[JIM SAYS] Funny, I used to work in radio. Seriously, the script is just a suggestion. Take the concept and make into a conversation you can have. Yes, you have to be assertive, but you don't have to be telemarketer to use this concept. It works for me getting C-level executives in Fortune 100 companies on the telephone all day long.
You call people three or four times waiting three business days between calls. If they don't respond to you after the fourth call (or email) then statistics show that additional calls are usually going to fail. Put them on the backburner for a month or six weeks and then come back to them. The only time you stop calling them is when they ask you to stop calling them, tell you they are not interested or book an appointment.
Quote:
Do you have problem - impact - solution - results type stories from your current customers that can show prospects the financial and operational benefit of your system (compared to pneumatics and compared to no current solution)? This will help differentiate your solution from "knock off" imitators or pneumatic solutions.
I do, but would you use say who the current customer is? I have read that you are not supposed to discuss current customers with potential customer.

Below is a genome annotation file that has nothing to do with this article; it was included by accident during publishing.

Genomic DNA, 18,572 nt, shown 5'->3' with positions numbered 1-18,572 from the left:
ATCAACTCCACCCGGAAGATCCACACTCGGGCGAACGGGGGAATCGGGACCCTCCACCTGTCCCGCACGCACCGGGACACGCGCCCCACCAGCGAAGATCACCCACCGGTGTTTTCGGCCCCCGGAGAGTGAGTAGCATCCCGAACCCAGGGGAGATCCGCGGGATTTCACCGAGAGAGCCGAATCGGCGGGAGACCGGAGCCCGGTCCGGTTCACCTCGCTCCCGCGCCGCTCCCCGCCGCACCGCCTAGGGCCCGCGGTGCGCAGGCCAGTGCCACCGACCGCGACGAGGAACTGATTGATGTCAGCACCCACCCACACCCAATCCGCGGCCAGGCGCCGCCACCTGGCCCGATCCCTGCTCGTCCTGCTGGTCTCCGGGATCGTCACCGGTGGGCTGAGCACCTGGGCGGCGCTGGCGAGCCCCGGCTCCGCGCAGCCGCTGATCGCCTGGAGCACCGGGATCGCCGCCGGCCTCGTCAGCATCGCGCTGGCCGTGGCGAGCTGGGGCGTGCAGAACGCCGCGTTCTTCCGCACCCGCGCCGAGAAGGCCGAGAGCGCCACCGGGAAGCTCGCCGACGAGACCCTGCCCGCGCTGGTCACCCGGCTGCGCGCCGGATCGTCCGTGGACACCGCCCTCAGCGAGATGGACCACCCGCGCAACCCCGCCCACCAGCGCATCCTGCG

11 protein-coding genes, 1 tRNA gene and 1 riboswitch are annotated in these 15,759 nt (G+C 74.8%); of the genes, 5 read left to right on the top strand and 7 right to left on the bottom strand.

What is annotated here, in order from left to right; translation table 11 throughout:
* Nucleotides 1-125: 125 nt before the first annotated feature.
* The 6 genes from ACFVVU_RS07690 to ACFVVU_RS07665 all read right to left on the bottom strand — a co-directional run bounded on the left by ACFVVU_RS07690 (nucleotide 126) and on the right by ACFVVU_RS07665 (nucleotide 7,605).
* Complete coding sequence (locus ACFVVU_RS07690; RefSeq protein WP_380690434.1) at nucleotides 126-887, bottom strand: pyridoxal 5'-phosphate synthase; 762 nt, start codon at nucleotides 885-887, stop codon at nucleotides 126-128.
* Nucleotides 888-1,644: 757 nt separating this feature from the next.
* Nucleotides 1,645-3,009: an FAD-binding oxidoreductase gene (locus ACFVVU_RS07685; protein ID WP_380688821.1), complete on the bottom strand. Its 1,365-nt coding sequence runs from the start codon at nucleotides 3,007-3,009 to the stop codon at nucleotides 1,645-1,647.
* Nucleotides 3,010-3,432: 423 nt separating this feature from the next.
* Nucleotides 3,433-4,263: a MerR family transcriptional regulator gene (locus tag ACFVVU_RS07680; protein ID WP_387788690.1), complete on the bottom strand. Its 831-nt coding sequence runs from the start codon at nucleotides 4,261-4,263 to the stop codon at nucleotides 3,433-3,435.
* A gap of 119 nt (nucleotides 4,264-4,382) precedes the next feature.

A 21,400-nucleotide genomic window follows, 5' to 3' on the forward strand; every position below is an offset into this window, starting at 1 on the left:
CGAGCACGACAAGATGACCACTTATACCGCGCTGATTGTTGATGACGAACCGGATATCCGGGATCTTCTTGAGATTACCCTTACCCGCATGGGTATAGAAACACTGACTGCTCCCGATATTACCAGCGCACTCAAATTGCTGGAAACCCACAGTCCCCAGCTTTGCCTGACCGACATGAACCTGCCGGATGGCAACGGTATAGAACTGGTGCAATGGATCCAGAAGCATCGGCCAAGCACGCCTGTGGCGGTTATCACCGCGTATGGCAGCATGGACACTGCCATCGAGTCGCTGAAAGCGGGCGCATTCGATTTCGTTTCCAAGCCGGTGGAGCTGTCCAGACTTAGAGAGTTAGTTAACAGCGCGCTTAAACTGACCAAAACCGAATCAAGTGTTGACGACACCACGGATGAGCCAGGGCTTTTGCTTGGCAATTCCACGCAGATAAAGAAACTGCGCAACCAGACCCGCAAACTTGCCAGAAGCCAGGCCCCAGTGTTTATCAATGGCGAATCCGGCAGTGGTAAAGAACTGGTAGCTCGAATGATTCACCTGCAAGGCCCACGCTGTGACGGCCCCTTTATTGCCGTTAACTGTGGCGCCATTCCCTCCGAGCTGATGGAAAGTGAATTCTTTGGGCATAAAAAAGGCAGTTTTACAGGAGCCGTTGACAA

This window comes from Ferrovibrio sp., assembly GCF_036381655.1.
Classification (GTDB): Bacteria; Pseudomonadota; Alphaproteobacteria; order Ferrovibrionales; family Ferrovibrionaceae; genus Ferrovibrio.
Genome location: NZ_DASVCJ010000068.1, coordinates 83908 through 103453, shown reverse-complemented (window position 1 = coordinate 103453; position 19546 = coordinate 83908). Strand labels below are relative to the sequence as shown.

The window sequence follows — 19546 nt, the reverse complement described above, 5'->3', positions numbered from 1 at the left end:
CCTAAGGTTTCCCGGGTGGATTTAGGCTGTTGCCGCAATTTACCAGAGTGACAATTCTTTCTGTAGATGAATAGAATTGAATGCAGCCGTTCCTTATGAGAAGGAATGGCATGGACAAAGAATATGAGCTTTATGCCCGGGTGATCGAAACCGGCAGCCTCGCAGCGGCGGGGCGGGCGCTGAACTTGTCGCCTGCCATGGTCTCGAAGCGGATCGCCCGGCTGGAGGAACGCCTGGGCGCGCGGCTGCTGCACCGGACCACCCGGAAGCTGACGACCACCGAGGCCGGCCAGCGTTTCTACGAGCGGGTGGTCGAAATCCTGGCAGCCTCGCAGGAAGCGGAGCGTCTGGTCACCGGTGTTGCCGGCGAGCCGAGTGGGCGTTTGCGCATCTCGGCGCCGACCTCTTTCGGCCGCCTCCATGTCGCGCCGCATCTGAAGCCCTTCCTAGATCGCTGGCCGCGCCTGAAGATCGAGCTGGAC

[JIM SAYS]
No. You say, "for example, one my customers – an operator of 65 rigs in East Texas – used to use a pneumatic solution. They told me that they were having problems with the older system mis-reporting certain data. [PROBLEM] As a result, they were spending twice as much money (give an amount if you can) on repairs compared to maintenance costs. Plus, well down-time was costing them $X. [IMPACT] We provided a solution. [SOLUITION] Now, they have reduced maintenance and repair costs by X-percent and their well down-time is down Y-percent. [RESULT]"
Quote:
You can counter your competition with a TCO (Total Cost of Ownership) analysis, but you must set the hook for this early in your sales cycle so that your prospects will challenge your competition to do the same.
Please elaborate on this. What exactly is a TCO? Perhaps give me an example.
[JIM SAYS] Total cost of ownership shows the cradle to grave cost of your solution. It should include the cost of your solution – purchase price, installation expense, support costs, everything the customer should expect to pay over the useful life of your product. Balance the cost side against the savings side – depreciation, reduced well down-time, reduced operational expenses (don't forget the cost of the time of the people required), etc. If your solution offers a stronger (i.e., lower) TCO than your competitor, then you look better. If your TCO is always lower than your competition, then you need to make sure your prospect makes this part of their evaluation. This is the way you set traps for your competition.